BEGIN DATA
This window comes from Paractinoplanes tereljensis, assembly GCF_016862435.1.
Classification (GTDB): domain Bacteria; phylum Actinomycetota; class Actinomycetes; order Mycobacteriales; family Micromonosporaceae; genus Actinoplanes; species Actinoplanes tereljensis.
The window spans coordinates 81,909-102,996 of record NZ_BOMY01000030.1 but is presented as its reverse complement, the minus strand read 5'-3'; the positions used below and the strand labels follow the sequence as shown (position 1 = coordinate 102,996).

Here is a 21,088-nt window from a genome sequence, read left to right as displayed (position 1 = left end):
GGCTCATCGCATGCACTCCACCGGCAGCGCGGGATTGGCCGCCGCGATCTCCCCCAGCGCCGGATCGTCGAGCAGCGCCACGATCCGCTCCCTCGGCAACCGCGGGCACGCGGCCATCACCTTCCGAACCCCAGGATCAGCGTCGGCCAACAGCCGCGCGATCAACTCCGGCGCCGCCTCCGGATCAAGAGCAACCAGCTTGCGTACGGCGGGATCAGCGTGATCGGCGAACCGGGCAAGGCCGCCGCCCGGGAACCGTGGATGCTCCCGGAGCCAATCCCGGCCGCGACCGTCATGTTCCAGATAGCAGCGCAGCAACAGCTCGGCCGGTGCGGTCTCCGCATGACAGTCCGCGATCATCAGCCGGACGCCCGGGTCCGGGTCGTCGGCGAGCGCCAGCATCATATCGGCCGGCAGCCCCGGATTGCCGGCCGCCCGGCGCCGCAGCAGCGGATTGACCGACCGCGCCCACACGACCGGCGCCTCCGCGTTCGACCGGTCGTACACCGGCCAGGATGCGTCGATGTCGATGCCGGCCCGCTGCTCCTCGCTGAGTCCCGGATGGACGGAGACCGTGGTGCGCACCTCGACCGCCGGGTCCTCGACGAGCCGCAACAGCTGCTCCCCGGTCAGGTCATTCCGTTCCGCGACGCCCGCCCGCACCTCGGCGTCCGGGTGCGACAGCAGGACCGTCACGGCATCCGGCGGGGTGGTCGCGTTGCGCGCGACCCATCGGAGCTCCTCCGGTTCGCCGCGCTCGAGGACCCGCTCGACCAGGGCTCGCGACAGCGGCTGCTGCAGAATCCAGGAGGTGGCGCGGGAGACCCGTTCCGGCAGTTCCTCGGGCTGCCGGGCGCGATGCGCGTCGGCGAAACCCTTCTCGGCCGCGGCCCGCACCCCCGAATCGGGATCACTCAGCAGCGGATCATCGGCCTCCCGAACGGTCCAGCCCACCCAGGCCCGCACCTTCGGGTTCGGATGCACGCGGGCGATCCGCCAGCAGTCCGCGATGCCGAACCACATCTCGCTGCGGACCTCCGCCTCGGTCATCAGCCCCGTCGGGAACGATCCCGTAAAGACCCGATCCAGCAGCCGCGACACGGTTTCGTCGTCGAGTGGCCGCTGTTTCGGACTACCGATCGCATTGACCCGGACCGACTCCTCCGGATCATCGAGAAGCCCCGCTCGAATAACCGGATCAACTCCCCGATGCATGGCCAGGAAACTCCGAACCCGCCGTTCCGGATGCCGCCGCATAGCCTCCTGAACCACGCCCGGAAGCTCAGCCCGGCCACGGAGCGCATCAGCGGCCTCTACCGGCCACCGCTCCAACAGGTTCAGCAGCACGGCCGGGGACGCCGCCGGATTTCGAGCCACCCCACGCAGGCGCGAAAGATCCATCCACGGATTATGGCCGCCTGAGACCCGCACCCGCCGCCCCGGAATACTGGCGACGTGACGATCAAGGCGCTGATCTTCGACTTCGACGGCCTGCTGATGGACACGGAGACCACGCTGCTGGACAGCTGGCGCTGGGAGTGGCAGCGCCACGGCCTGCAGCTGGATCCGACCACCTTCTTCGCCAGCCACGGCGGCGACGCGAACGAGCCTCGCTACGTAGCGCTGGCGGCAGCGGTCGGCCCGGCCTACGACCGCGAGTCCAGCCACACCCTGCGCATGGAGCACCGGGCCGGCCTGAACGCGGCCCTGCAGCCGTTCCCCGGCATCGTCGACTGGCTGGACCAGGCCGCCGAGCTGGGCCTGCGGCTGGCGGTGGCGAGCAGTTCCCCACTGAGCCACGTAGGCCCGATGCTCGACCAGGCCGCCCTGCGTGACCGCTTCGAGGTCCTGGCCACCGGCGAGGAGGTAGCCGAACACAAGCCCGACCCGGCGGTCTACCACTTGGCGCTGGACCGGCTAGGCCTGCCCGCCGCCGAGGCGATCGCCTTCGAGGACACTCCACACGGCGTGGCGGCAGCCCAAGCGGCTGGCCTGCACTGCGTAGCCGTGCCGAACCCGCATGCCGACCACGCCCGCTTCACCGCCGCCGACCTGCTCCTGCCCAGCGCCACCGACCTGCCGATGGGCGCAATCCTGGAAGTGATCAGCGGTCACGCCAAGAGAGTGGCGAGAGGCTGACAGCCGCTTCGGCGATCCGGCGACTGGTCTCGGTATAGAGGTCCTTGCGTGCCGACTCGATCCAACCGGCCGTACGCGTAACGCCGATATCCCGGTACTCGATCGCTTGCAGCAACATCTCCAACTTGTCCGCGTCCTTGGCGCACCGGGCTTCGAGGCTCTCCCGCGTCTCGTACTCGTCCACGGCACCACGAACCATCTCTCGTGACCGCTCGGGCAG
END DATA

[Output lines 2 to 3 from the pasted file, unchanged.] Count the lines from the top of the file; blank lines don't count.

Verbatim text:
Classification (GTDB): domain Bacteria; phylum Actinomycetota; class Actinomycetes; order Mycobacteriales; family Micromonosporaceae; genus Actinoplanes; species Actinoplanes tereljensis.
The window spans coordinates 81,909-102,996 of record NZ_BOMY01000030.1 but is presented as its reverse complement, the minus strand read 5'-3'; the positions used below and the strand labels follow the sequence as shown (position 1 = coordinate 102,996).